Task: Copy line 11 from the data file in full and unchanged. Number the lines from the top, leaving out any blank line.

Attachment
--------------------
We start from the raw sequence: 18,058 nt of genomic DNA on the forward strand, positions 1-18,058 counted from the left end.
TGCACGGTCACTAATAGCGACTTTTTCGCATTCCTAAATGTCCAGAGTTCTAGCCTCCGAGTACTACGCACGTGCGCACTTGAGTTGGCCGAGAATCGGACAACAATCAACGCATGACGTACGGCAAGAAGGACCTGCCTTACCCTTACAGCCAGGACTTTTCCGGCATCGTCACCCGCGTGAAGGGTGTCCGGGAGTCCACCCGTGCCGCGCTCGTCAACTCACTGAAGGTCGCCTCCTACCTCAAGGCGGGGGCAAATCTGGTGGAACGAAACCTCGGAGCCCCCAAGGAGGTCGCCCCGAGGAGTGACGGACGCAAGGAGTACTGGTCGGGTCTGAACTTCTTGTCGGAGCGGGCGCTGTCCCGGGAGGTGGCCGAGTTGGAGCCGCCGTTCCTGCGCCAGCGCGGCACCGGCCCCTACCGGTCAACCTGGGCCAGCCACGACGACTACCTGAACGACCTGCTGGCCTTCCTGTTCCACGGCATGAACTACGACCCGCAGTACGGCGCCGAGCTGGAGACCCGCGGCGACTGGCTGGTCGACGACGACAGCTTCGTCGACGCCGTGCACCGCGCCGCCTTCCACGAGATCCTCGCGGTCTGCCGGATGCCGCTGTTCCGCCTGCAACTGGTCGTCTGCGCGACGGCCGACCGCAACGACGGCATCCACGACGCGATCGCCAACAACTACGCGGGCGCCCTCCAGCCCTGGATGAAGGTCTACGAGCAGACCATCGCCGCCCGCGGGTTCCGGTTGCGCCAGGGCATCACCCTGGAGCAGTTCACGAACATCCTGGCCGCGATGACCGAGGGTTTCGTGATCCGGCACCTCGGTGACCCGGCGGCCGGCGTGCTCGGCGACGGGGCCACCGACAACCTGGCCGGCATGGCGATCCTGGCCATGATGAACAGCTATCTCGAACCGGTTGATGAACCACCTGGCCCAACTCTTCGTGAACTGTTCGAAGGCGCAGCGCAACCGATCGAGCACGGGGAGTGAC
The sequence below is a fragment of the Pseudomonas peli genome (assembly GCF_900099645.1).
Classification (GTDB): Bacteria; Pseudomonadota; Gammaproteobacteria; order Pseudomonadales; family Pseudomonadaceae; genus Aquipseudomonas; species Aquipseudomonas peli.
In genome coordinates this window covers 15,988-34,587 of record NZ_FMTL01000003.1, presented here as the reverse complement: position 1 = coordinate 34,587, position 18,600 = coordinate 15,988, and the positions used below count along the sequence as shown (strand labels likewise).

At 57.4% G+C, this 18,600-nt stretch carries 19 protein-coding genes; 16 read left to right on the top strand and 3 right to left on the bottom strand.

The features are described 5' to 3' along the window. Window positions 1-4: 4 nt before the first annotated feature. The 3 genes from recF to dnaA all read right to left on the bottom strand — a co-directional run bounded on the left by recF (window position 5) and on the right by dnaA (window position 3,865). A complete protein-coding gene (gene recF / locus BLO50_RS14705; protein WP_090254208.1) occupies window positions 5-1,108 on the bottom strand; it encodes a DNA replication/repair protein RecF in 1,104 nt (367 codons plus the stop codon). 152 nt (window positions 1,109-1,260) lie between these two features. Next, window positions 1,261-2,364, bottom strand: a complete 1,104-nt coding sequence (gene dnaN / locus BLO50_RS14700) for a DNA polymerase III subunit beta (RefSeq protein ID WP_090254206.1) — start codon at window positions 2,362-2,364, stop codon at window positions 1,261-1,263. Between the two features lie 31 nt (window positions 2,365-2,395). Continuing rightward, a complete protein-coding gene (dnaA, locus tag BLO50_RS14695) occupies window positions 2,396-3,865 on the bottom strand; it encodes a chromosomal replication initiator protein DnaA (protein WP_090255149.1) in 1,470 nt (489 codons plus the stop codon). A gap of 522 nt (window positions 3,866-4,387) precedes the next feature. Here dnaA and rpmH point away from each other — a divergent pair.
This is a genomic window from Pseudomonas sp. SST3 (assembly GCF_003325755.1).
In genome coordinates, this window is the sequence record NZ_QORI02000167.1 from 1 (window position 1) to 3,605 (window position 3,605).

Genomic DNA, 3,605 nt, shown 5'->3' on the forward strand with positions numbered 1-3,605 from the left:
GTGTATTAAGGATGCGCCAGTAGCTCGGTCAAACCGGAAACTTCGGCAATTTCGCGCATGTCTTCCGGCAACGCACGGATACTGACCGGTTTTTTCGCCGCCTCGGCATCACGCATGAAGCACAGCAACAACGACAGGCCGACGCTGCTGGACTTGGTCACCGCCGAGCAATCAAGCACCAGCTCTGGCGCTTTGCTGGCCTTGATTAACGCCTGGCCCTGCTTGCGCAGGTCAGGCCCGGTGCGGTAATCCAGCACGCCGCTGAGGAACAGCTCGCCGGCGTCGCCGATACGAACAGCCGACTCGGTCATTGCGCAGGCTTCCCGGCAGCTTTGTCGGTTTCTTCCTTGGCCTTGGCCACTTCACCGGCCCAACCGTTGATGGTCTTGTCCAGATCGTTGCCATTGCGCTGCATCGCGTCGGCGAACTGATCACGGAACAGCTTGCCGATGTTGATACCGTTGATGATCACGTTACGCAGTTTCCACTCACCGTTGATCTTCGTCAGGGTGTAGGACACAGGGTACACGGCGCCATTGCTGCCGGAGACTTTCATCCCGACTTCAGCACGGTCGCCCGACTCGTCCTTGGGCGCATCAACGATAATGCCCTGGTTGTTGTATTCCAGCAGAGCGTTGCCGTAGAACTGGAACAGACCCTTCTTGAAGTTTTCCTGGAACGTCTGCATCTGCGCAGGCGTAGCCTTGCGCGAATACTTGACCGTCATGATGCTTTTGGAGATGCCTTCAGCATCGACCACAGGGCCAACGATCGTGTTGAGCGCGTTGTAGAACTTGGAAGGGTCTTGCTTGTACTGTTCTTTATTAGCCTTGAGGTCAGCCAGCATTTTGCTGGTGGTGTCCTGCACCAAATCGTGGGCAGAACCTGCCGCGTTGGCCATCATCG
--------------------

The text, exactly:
GTGTATTAAGGATGCGCCAGTAGCTCGGTCAAACCGGAAACTTCGGCAATTTCGCGCATGTCTTCCGGCAACGCACGGATACTGACCGGTTTTTTCGCCGCCTCGGCATCACGCATGAAGCACAGCAACAACGACAGGCCGACGCTGCTGGACTTGGTCACCGCCGAGCAATCAAGCACCAGCTCTGGCGCTTTGCTGGCCTTGATTAACGCCTGGCCCTGCTTGCGCAGGTCAGGCCCGGTGCGGTAATCCAGCACGCCGCTGAGGAACAGCTCGCCGGCGTCGCCGATACGAACAGCCGACTCGGTCATTGCGCAGGCTTCCCGGCAGCTTTGTCGGTTTCTTCCTTGGCCTTGGCCACTTCACCGGCCCAACCGTTGATGGTCTTGTCCAGATCGTTGCCATTGCGCTGCATCGCGTCGGCGAACTGATCACGGAACAGCTTGCCGATGTTGATACCGTTGATGATCACGTTACGCAGTTTCCACTCACCGTTGATCTTCGTCAGGGTGTAGGACACAGGGTACACGGCGCCATTGCTGCCGGAGACTTTCATCCCGACTTCAGCACGGTCGCCCGACTCGTCCTTGGGCGCATCAACGATAATGCCCTGGTTGTTGTATTCCAGCAGAGCGTTGCCGTAGAACTGGAACAGACCCTTCTTGAAGTTTTCCTGGAACGTCTGCATCTGCGCAGGCGTAGCCTTGCGCGAATACTTGACCGTCATGATGCTTTTGGAGATGCCTTCAGCATCGACCACAGGGCCAACGATCGTGTTGAGCGCGTTGTAGAACTTGGAAGGGTCTTGCTTGTACTGTTCTTTATTAGCCTTGAGGTCAGCCAGCATTTTGCTGGTGGTGTCCTGCACCAAATCGTGGGCAGAACCTGCCGCGTTGGCCATCATCG